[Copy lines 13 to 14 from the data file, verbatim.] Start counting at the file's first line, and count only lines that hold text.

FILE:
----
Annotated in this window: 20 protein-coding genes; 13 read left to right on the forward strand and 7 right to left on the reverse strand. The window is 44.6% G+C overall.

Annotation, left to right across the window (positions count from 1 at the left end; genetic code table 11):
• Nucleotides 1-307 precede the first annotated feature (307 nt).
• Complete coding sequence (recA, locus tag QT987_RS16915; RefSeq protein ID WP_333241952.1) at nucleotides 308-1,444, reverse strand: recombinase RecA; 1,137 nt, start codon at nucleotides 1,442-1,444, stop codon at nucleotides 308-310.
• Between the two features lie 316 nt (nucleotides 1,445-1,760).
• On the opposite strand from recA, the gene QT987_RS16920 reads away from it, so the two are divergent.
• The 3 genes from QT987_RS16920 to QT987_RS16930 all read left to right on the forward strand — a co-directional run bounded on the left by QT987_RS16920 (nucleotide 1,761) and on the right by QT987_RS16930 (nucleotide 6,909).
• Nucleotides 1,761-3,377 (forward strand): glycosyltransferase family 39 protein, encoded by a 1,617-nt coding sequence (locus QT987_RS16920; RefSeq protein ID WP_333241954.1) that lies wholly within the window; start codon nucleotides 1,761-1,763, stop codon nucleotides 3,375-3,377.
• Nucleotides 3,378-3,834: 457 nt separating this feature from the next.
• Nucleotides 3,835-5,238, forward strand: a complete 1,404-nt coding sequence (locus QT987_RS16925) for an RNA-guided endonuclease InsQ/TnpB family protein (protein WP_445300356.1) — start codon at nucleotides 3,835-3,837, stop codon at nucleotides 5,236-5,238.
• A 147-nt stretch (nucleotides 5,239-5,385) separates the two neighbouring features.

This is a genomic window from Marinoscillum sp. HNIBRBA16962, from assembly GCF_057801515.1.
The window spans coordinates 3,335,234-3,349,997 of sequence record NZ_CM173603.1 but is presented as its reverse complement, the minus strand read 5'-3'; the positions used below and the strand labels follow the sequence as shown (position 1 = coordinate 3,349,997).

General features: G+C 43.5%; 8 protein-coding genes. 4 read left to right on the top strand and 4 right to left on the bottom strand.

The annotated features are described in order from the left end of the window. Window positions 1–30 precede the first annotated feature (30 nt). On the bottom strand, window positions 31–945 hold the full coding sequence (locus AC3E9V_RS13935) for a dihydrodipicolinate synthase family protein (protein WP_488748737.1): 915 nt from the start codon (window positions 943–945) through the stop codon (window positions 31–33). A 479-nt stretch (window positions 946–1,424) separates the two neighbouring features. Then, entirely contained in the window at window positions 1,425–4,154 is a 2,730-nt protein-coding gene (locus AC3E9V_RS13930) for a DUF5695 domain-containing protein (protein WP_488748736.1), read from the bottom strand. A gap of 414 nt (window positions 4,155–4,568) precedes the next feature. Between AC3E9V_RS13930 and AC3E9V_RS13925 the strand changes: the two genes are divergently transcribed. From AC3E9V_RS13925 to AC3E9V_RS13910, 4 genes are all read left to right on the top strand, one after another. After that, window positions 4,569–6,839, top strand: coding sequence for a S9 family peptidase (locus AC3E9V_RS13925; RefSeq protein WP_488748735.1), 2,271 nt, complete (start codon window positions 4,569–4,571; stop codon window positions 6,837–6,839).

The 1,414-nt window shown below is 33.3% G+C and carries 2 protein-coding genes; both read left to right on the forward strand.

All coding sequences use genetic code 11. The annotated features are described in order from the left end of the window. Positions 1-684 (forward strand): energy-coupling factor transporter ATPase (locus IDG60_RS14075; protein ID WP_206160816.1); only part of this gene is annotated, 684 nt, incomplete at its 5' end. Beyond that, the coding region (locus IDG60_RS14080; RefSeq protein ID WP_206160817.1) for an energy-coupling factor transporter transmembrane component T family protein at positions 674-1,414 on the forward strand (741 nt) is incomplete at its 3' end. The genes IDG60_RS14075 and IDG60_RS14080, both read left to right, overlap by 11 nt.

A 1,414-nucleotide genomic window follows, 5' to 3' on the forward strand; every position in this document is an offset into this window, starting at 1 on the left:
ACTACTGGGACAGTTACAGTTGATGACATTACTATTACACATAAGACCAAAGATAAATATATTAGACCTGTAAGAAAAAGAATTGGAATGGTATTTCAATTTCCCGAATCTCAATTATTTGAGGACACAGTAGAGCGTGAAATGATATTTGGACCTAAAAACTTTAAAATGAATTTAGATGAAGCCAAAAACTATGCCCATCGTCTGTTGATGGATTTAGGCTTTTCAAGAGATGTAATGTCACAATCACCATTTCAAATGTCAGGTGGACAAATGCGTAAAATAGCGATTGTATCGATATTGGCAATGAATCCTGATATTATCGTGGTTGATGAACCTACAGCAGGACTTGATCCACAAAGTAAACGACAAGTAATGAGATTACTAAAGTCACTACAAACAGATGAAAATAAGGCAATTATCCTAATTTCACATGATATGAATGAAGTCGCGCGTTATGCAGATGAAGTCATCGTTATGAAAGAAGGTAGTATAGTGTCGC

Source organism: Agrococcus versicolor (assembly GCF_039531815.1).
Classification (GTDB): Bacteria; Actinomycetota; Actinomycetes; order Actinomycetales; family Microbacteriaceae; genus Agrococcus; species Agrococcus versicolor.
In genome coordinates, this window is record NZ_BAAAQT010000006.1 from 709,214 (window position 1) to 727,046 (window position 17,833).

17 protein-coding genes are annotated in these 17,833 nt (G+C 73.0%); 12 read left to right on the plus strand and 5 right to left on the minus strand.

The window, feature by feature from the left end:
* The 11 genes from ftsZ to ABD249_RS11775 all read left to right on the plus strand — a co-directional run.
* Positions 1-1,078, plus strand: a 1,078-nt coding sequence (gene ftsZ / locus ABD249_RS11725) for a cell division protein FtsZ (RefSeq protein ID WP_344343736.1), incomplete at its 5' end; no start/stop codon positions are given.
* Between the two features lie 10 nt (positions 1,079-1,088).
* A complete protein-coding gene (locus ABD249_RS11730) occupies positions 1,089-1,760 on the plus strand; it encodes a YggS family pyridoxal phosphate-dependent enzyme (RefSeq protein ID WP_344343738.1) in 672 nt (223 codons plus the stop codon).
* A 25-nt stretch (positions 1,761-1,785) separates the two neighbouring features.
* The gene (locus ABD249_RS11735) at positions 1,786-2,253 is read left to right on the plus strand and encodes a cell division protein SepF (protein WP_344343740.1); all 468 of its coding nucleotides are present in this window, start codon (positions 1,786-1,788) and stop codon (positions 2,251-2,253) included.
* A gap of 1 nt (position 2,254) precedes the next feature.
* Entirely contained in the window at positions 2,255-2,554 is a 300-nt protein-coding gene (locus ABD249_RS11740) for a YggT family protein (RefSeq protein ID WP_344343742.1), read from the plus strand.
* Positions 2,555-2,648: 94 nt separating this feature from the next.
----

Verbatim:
The window spans coordinates 3,335,234-3,349,997 of sequence record NZ_CM173603.1 but is presented as its reverse complement, the minus strand read 5'-3'; the positions used below and the strand labels follow the sequence as shown (position 1 = coordinate 3,349,997).

General features: G+C 43.5%; 8 protein-coding genes. 4 read left to right on the top strand and 4 right to left on the bottom strand.